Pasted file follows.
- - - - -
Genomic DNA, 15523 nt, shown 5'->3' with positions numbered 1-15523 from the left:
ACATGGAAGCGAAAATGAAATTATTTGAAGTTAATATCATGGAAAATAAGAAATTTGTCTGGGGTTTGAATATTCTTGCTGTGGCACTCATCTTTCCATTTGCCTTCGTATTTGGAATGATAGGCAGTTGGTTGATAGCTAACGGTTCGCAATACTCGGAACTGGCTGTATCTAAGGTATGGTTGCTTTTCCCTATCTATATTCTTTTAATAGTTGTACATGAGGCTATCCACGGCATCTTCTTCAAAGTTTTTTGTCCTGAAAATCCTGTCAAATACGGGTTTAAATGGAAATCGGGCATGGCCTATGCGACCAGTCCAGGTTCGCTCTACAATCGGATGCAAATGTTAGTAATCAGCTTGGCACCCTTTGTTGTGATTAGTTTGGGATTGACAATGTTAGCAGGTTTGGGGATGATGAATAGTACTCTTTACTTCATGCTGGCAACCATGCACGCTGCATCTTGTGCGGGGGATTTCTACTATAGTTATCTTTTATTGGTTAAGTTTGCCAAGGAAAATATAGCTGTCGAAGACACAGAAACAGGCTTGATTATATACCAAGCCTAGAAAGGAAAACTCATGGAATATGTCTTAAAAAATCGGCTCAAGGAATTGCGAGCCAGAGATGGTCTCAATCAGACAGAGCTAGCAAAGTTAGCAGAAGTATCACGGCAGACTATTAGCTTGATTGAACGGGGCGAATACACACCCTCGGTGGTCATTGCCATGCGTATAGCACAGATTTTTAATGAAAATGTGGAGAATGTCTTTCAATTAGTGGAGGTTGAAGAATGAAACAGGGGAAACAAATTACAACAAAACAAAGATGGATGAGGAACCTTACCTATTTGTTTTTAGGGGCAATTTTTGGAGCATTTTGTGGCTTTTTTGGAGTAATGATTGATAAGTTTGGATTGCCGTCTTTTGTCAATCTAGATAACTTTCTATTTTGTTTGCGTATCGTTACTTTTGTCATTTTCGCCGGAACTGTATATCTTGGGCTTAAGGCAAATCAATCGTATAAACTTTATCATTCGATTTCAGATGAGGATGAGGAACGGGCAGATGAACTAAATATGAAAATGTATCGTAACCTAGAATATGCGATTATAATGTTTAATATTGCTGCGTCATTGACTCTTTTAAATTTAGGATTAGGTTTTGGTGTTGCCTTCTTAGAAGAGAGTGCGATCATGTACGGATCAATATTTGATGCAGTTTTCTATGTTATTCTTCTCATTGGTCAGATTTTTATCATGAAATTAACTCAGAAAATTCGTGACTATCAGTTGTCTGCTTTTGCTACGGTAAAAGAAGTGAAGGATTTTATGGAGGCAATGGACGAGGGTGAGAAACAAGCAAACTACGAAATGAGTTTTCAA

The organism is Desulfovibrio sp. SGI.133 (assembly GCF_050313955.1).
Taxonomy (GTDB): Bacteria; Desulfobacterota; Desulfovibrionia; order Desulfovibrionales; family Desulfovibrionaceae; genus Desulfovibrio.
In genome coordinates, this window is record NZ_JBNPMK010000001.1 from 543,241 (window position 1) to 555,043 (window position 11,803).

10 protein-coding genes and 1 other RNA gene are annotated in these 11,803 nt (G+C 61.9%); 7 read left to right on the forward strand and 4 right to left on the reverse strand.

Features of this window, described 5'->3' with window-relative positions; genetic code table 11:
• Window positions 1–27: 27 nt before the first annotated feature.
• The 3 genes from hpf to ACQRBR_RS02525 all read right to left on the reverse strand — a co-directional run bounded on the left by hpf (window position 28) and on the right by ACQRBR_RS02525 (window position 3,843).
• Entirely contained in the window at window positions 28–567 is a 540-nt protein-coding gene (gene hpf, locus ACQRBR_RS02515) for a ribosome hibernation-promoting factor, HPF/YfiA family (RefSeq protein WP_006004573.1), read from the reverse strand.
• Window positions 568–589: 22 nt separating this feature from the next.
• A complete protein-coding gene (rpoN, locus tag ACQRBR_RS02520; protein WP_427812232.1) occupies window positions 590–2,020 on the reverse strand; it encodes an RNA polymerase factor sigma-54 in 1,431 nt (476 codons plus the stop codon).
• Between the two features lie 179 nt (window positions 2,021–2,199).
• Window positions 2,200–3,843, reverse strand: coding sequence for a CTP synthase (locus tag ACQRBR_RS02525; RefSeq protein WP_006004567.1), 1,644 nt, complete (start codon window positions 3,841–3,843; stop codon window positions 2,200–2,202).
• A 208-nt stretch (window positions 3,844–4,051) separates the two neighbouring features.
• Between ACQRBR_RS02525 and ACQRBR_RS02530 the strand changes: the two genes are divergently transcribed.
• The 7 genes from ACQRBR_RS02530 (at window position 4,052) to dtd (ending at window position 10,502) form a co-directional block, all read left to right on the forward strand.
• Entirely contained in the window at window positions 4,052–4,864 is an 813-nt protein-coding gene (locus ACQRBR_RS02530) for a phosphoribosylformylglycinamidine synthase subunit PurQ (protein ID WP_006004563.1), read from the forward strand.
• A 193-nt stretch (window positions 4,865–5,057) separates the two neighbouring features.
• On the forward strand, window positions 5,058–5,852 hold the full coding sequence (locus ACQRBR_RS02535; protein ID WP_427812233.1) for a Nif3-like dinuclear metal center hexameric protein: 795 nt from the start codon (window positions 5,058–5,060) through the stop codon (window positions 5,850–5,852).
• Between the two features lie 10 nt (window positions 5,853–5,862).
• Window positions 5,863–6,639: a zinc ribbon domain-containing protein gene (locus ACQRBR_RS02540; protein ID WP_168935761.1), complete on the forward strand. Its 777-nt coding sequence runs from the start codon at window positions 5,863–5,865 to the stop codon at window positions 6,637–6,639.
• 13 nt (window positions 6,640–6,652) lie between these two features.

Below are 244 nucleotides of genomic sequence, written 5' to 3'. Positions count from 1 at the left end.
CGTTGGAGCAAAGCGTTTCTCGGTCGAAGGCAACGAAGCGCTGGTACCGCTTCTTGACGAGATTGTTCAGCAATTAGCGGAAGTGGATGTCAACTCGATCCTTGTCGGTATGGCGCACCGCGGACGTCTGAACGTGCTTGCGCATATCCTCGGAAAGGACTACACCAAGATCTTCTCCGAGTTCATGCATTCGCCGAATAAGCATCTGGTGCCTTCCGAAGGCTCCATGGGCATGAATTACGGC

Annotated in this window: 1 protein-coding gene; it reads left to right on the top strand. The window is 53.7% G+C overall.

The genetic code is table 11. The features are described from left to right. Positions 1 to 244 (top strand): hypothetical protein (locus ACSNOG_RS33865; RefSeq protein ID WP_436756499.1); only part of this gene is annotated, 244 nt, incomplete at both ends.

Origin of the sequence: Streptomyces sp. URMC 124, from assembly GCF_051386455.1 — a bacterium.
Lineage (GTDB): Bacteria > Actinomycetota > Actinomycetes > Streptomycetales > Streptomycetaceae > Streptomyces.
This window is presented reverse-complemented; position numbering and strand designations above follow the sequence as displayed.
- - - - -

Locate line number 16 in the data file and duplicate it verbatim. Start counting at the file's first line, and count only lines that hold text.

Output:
• Between ACQRBR_RS02525 and ACQRBR_RS02530 the strand changes: the two genes are divergently transcribed.